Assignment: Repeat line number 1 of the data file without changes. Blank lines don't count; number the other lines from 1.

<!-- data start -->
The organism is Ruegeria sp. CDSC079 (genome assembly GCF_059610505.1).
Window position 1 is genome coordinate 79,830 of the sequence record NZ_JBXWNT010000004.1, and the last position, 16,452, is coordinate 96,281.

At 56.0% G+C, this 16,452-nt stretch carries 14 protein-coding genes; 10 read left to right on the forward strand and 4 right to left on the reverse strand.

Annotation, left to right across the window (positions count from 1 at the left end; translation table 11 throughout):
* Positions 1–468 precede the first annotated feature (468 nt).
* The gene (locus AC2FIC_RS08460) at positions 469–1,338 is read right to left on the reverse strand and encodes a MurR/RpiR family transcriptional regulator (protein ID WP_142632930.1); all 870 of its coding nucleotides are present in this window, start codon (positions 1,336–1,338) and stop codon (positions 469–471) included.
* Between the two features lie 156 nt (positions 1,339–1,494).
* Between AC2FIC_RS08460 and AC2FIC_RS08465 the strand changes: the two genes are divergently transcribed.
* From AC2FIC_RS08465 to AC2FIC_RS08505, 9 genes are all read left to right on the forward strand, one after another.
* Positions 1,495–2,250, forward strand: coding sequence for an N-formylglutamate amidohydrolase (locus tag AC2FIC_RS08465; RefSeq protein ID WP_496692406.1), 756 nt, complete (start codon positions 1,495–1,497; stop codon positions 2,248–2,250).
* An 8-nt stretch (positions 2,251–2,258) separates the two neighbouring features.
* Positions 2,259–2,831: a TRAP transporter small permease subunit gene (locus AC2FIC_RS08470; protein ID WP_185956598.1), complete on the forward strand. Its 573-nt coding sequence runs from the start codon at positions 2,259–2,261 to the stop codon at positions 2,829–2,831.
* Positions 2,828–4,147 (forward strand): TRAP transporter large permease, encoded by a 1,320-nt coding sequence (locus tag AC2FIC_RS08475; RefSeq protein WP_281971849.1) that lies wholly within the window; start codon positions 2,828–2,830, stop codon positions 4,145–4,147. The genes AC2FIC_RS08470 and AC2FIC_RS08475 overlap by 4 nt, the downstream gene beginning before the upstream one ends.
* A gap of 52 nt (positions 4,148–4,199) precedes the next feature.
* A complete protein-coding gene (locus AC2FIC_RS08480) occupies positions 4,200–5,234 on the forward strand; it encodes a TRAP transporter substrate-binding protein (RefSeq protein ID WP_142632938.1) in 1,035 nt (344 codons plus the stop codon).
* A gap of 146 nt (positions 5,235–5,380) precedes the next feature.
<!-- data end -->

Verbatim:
The organism is Ruegeria sp. CDSC079 (genome assembly GCF_059610505.1).